Python In-Built Function in Python [With Syntax and Examples]

Built-in functions in Python are the functions that come pre-defined. Just a line of code can trigger these functions, and the programmer needs to pass relevant parameters to get the output from these functions. Python allows programmers to create custom functions and provides many in-built functions that can be used to make scripting faster and more optimized.

Since these functions are in-built and pre-coded, they follow a specific syntax that must be kept in mind while working with them. The table below lists all the built-in functions available in Python.

This article will talk about 8 of these in-built functions that you must know how to work with. Please refer to the official guide if you wish to dive deeper into other functions.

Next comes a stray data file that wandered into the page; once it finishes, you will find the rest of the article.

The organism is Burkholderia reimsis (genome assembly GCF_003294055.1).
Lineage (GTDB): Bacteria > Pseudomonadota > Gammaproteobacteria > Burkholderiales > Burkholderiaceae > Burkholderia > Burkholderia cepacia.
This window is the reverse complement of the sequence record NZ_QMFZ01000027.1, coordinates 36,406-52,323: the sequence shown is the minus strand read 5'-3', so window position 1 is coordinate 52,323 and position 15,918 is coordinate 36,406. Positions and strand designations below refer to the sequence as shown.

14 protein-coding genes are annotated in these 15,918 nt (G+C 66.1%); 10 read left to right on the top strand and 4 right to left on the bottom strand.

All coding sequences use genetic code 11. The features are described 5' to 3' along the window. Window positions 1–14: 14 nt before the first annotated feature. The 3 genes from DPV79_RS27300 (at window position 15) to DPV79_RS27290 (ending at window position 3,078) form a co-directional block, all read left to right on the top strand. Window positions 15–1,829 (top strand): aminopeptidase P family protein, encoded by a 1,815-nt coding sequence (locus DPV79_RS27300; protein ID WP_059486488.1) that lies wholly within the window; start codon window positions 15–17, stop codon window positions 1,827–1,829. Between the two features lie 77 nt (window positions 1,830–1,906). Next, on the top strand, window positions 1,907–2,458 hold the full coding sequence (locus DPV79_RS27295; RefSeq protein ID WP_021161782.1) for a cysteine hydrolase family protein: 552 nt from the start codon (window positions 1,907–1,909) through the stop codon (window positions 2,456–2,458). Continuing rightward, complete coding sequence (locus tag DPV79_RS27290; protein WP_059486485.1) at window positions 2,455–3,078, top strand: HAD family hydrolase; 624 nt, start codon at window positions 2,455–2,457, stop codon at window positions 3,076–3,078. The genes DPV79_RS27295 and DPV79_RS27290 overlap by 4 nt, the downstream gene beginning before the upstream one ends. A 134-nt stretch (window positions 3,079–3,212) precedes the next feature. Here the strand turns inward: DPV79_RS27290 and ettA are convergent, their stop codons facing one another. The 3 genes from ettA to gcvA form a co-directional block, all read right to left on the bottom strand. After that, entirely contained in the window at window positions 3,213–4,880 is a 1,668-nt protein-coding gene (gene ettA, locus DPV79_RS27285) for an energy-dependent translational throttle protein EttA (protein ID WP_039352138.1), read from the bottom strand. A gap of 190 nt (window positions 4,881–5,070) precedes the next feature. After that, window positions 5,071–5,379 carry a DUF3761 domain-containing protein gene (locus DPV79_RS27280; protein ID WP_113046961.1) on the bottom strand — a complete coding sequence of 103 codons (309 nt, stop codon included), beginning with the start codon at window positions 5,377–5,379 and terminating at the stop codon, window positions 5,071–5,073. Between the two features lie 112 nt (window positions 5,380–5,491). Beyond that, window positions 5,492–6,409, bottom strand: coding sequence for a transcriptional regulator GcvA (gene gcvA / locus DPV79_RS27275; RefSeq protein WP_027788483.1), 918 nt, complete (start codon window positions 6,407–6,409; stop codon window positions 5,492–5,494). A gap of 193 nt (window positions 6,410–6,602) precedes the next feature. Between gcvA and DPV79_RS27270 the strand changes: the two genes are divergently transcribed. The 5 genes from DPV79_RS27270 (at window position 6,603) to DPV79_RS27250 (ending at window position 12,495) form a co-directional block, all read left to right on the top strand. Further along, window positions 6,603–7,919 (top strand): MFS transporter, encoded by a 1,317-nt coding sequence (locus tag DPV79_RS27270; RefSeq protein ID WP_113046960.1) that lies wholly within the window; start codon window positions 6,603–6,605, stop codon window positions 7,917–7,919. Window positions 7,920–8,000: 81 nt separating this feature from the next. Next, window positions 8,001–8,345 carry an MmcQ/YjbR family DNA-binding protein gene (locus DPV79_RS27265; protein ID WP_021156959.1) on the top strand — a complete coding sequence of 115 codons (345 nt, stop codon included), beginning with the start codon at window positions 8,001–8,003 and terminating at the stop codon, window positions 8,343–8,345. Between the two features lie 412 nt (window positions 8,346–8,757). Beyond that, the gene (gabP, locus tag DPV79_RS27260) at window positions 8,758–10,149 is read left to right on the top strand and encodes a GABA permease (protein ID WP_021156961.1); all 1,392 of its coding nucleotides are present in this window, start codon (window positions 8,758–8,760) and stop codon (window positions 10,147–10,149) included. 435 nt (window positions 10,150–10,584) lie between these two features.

Important Python In-Built Functions to Know

Let’s look at some critical in-built functions available in the Python programming language:

1. hash()

This method returns the hash value of the given object. Hash values can be understood as integers that can be used to compare dictionary keys during a lookup. The hash() method takes immutable objects as inputs and returns the respective hash values.

Syntax: hash(input_object)


str = ”Hello World”

a = 13.8

tp = (‘a’, ‘b’, ‘c’)

print(“Hash for string:”, hash(str))

print(“Hash for float:”, hash(a))

print(“Hash for tuple:”, hash(tp))


hash value for a string:  5497742200142074869

hash value for a decimal:  1152921504606846988

hash value for a tuple:  -5693404743884429734

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2. map()

The map() function allows programmers to execute specific functions for each item in an iterable. As a result, this function takes two inputs – both the required function and the iterable.

Syntax: map(function, iterable)


def square(n):

    return n*n

num = [1,2,3,4]

res = map(square, num)

print(“The result is: “ list(res))


The result is:  [1, 4, 9, 16]